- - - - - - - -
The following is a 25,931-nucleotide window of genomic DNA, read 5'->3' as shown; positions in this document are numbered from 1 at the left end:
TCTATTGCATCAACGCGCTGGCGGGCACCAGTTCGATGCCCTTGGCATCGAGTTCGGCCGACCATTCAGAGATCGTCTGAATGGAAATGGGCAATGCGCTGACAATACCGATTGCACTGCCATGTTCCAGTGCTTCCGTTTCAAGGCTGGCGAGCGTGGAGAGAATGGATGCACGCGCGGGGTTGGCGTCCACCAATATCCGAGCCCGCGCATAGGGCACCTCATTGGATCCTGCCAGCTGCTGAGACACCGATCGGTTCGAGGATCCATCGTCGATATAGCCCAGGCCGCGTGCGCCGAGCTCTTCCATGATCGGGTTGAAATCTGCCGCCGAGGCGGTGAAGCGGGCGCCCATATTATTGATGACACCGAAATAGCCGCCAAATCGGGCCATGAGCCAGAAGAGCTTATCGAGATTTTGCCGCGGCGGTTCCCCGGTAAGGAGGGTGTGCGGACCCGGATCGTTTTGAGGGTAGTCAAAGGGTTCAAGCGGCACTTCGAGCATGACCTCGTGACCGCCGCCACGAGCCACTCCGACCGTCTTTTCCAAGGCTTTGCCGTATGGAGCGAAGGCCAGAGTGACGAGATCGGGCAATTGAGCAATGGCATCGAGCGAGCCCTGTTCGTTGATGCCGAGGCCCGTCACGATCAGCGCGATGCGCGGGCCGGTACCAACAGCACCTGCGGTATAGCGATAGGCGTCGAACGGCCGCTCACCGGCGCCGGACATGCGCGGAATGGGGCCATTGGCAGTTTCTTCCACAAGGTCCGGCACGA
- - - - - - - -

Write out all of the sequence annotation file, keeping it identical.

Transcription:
The following is a 25,931-nucleotide window of genomic DNA, read 5'->3' as shown; positions in this document are numbered from 1 at the left end:
TCTATTGCATCAACGCGCTGGCGGGCACCAGTTCGATGCCCTTGGCATCGAGTTCGGCCGACCATTCAGAGATCGTCTGAATGGAAATGGGCAATGCGCTGACAATACCGATTGCACTGCCATGTTCCAGTGCTTCCGTTTCAAGGCTGGCGAGCGTGGAGAGAATGGATGCACGCGCGGGGTTGGCGTCCACCAATATCCGAGCCCGCGCATAGGGCACCTCATTGGATCCTGCCAGCTGCTGAGACACCGATCGGTTCGAGGATCCATCGTCGATATAGCCCAGGCCGCGTGCGCCGAGCTCTTCCATGATCGGGTTGAAATCTGCCGCCGAGGCGGTGAAGCGGGCGCCCATATTATTGATGACACCGAAATAGCCGCCAAATCGGGCCATGAGCCAGAAGAGCTTATCGAGATTTTGCCGCGGCGGTTCCCCGGTAAGGAGGGTGTGCGGACCCGGATCGTTTTGAGGGTAGTCAAAGGGTTCAAGCGGCACTTCGAGCATGACCTCGTGACCGCCGCCACGAGCCACTCCGACCGTCTTTTCCAAGGCTTTGCCGTATGGAGCGAAGGCCAGAGTGACGAGATCGGGCAATTGAGCAATGGCATCGAGCGAGCCCTGTTCGTTGATGCCGAGGCCCGTCACGATCAGCGCGATGCGCGGGCCGGTACCAACAGCACCTGCGGTATAGCGATAGGCGTCGAACGGCCGCTCACCGGCGCCGGACATGCGCGGAATGGGGCCATTGGCAGTTTCTTCCACAAGGTCCGGCACGA